The Knot Garden

In a previous post, (The Garden Through the Year, December 8, 2007), the knot garden was introduced. It was one of the first and only elements of my garden put on paper before put in the ground. Everything was laid out with string, then outlined in old bricks. I wanted that English garden look, neat and orderly. It looks more like a riot than a tea party in this photo.

This is more the vision. But the four heaths, erica darleyensis ‘Mediterranean Pink’, planted in the loops of the center died the first year. They were replaced with calluna vulgaris ‘Sunrise’. That was the first of several planting adjustments.

Time marches on. The callunas turn a rosy pink in winter. All is well.

Next spring things are getting out of control. Violas are everywhere, seeding wildly. The dianthus gratianopolitanus ‘Firewitch” is taking over. It gets a hard trim several times. Note the calluna turning yellow.

By fall the violas are gone but the black mondo grass, ophiopogon planiscapus ‘Nigrescens’, seems too large. Salvia coccinea ‘Lady in Red’ has seeded around a bit.

Winter again. The calluna reddens. Thymus citriodorus ‘Doone Valley’ becomes variegated. The blue fescue, festuca glauca ‘Elijah Blue’, is looking suspiciously large as is the dianthus and mondo grass.

Next summer the dianthus is out, the mondo grasss is out, the fescue is out and gaillardia grandiflora ‘Goblin’ is in. I should have known that was a bad idea but there were these seedlings everywhere, free plants.

By the fall it became obvious the plantings needed rethinking. The gaillardia is way too large.

Early spring 2007 shows nice red calluna joined by lavender ‘Hidcote’, lavandula angustifolia ‘Hidcote’, cuttings. Bamboo stakes are placed to keep the planting line straight and the squirrels from digging there.

In mid spring the grape hyacinths , muscari armeniacum, are blooming, the sedum spurium ‘Red Carpet’ is red and the calluna is changing from red to yellow. The baby lavenders look good.

Mid summer shows yellow calluna and those pesky violas are back.

I like it. Taken this week, the photo shows the lavender filling in. It may grow slowly enough to be kept the proper size. There go those callunas turning red again, but more to come later about that.
orderly,

Frances

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9 Responses to The Knot Garden

  1. tina says:

    What a great way to show the progression of the garden-super commentary with it too!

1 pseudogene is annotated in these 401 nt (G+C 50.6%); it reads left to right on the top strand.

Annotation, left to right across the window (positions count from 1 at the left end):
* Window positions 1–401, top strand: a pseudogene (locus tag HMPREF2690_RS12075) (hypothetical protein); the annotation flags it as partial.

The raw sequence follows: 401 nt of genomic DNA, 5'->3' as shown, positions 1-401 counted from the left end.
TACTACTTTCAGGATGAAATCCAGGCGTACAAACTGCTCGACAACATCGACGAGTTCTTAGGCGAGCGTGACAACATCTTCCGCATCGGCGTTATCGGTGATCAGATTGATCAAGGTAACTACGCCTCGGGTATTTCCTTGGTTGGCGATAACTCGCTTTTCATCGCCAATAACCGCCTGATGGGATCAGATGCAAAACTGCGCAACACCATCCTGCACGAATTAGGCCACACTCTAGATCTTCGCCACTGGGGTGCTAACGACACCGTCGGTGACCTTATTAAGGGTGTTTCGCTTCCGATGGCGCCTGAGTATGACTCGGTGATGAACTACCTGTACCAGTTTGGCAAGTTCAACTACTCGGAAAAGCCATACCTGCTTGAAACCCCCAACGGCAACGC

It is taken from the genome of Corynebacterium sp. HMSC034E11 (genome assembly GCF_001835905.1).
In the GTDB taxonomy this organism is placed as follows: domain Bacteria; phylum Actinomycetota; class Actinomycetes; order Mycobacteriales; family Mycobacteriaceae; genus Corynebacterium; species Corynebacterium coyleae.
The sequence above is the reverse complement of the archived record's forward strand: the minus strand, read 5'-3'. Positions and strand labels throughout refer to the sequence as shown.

2. Frances says:

    tina…thanks for visiting.

  3. Lisa at Greenbow says:

    What a nice tour of your knot garden. I have a small one myself. I will post when I get a snowfall to show it off better. teehee. It hasn’t lived up to my expectations as yet.

    ~~Lisa

  4. Pam/Digging says:

    How a garden changes over time! Your photo series really illustrates the challenges that gardeners struggle with, I mean, play with, in the pursuit of beauty. Your knot garden is charming. I look forward to seeing its evolution next spring.

  5. brokenbeat says:

    ah, the knot garden. i admire your willingness to get out of your comfort zone to make a formal garden. for me, the most formal i’ve come up with is two squares of dirt on either side of the front porch. it still catches me off gaurd when i see it. the cringes don’t last long though because i say to myself, i won’t let it become cheesy. it seems that you’ve said the same thing to yourself about the knot garden. maybe i’m wrong.

  6. Frances says:

    lisa…thanks. snow does beautify everything.

    pam…let’s hope this spring offers some good photo ops.

    brokenbeat…cheesy is not the word for what is being avoided here. more like out of control.

  7. Mr. McGregor's Daughter says:

    Now that’s a garden with good structure. It looks as great under a blanket of snow as it does filled with flowers. The bench is sublime!

  8. Frances says:

    MMD…thanks. The bench looks good in that spot. It is starting to biodegrade though and will have to be replaced sometime. I love the shape and will try and find one, maybe metal that same shape and size.

  9. Pingback: What Looks Good Now-For Future Reference | Fairegarden

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